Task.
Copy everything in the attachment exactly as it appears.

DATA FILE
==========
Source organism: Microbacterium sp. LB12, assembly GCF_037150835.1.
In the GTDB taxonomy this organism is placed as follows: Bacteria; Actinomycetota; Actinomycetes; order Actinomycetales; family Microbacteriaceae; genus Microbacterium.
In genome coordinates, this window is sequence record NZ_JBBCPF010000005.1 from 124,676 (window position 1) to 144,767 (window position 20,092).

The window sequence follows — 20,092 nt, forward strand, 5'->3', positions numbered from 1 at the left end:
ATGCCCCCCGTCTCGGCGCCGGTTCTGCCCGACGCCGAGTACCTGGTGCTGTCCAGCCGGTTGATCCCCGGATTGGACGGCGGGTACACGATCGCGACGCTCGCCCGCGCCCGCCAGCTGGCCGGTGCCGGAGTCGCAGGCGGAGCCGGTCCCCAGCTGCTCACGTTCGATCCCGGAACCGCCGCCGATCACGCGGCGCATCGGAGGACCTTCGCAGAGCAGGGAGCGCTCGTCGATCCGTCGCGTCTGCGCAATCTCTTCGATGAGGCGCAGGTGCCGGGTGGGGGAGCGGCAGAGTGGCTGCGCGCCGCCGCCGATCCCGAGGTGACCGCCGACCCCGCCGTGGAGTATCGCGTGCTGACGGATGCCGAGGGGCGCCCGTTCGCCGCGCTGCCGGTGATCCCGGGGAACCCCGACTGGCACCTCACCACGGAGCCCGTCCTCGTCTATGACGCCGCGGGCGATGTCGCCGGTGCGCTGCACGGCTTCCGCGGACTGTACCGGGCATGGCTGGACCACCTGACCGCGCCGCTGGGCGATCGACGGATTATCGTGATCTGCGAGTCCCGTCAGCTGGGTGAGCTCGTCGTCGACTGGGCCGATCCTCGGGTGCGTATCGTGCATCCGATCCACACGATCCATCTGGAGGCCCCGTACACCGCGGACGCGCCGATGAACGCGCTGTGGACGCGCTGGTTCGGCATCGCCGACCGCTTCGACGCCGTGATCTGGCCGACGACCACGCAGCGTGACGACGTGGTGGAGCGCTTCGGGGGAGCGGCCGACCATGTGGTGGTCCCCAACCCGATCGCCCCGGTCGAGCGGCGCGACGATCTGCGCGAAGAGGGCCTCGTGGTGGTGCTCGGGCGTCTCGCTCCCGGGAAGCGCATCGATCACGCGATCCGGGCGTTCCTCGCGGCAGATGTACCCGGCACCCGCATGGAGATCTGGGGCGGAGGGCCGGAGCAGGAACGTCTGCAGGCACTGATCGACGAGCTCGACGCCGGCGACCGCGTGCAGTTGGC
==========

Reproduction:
Source organism: Microbacterium sp. LB12, assembly GCF_037150835.1.
In the GTDB taxonomy this organism is placed as follows: Bacteria; Actinomycetota; Actinomycetes; order Actinomycetales; family Microbacteriaceae; genus Microbacterium.
In genome coordinates, this window is sequence record NZ_JBBCPF010000005.1 from 124,676 (window position 1) to 144,767 (window position 20,092).

The window sequence follows — 20,092 nt, forward strand, 5'->3', positions numbered from 1 at the left end:
ATGCCCCCCGTCTCGGCGCCGGTTCTGCCCGACGCCGAGTACCTGGTGCTGTCCAGCCGGTTGATCCCCGGATTGGACGGCGGGTACACGATCGCGACGCTCGCCCGCGCCCGCCAGCTGGCCGGTGCCGGAGTCGCAGGCGGAGCCGGTCCCCAGCTGCTCACGTTCGATCCCGGAACCGCCGCCGATCACGCGGCGCATCGGAGGACCTTCGCAGAGCAGGGAGCGCTCGTCGATCCGTCGCGTCTGCGCAATCTCTTCGATGAGGCGCAGGTGCCGGGTGGGGGAGCGGCAGAGTGGCTGCGCGCCGCCGCCGATCCCGAGGTGACCGCCGACCCCGCCGTGGAGTATCGCGTGCTGACGGATGCCGAGGGGCGCCCGTTCGCCGCGCTGCCGGTGATCCCGGGGAACCCCGACTGGCACCTCACCACGGAGCCCGTCCTCGTCTATGACGCCGCGGGCGATGTCGCCGGTGCGCTGCACGGCTTCCGCGGACTGTACCGGGCATGGCTGGACCACCTGACCGCGCCGCTGGGCGATCGACGGATTATCGTGATCTGCGAGTCCCGTCAGCTGGGTGAGCTCGTCGTCGACTGGGCCGATCCTCGGGTGCGTATCGTGCATCCGATCCACACGATCCATCTGGAGGCCCCGTACACCGCGGACGCGCCGATGAACGCGCTGTGGACGCGCTGGTTCGGCATCGCCGACCGCTTCGACGCCGTGATCTGGCCGACGACCACGCAGCGTGACGACGTGGTGGAGCGCTTCGGGGGAGCGGCCGACCATGTGGTGGTCCCCAACCCGATCGCCCCGGTCGAGCGGCGCGACGATCTGCGCGAAGAGGGCCTCGTGGTGGTGCTCGGGCGTCTCGCTCCCGGGAAGCGCATCGATCACGCGATCCGGGCGTTCCTCGCGGCAGATGTACCCGGCACCCGCATGGAGATCTGGGGCGGAGGGCCGGAGCAGGAACGTCTGCAGGCACTGATCGACGAGCTCGACGCCGGCGACCGCGTGCAGTTGGC